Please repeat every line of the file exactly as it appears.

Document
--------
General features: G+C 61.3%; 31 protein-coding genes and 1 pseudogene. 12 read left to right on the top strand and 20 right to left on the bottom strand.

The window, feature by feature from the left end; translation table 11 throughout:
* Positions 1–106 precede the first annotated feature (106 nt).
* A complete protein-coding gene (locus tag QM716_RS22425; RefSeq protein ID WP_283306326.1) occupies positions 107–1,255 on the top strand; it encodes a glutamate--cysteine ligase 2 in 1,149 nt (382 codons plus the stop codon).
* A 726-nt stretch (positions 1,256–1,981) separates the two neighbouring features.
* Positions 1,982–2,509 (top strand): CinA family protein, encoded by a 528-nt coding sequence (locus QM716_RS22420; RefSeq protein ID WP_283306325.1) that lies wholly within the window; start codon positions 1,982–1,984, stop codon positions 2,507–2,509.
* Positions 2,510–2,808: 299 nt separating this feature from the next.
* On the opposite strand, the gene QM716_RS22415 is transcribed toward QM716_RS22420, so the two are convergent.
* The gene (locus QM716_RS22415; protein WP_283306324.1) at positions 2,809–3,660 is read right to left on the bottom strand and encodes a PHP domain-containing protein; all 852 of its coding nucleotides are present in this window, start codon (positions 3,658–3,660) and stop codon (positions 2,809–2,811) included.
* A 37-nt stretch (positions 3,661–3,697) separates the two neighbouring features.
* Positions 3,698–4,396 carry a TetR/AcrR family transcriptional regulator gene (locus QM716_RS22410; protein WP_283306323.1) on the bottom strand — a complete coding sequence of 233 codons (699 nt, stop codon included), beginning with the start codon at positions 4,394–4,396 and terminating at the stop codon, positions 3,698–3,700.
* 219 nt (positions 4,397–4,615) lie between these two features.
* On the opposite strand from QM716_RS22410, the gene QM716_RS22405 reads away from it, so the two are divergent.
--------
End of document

General features: G+C 61.3%; 31 protein-coding genes and 1 pseudogene. 12 read left to right on the top strand and 20 right to left on the bottom strand.

The window, feature by feature from the left end; translation table 11 throughout:
* Positions 1–106 precede the first annotated feature (106 nt).
* A complete protein-coding gene (locus tag QM716_RS22425; RefSeq protein ID WP_283306326.1) occupies positions 107–1,255 on the top strand; it encodes a glutamate--cysteine ligase 2 in 1,149 nt (382 codons plus the stop codon).
* A 726-nt stretch (positions 1,256–1,981) separates the two neighbouring features.
* Positions 1,982–2,509 (top strand): CinA family protein, encoded by a 528-nt coding sequence (locus QM716_RS22420; RefSeq protein ID WP_283306325.1) that lies wholly within the window; start codon positions 1,982–1,984, stop codon positions 2,507–2,509.
* Positions 2,510–2,808: 299 nt separating this feature from the next.
* On the opposite strand, the gene QM716_RS22415 is transcribed toward QM716_RS22420, so the two are convergent.
* The gene (locus QM716_RS22415; protein WP_283306324.1) at positions 2,809–3,660 is read right to left on the bottom strand and encodes a PHP domain-containing protein; all 852 of its coding nucleotides are present in this window, start codon (positions 3,658–3,660) and stop codon (positions 2,809–2,811) included.
* A 37-nt stretch (positions 3,661–3,697) separates the two neighbouring features.
* Positions 3,698–4,396 carry a TetR/AcrR family transcriptional regulator gene (locus QM716_RS22410; protein WP_283306323.1) on the bottom strand — a complete coding sequence of 233 codons (699 nt, stop codon included), beginning with the start codon at positions 4,394–4,396 and terminating at the stop codon, positions 3,698–3,700.
* 219 nt (positions 4,397–4,615) lie between these two features.
* On the opposite strand from QM716_RS22410, the gene QM716_RS22405 reads away from it, so the two are divergent.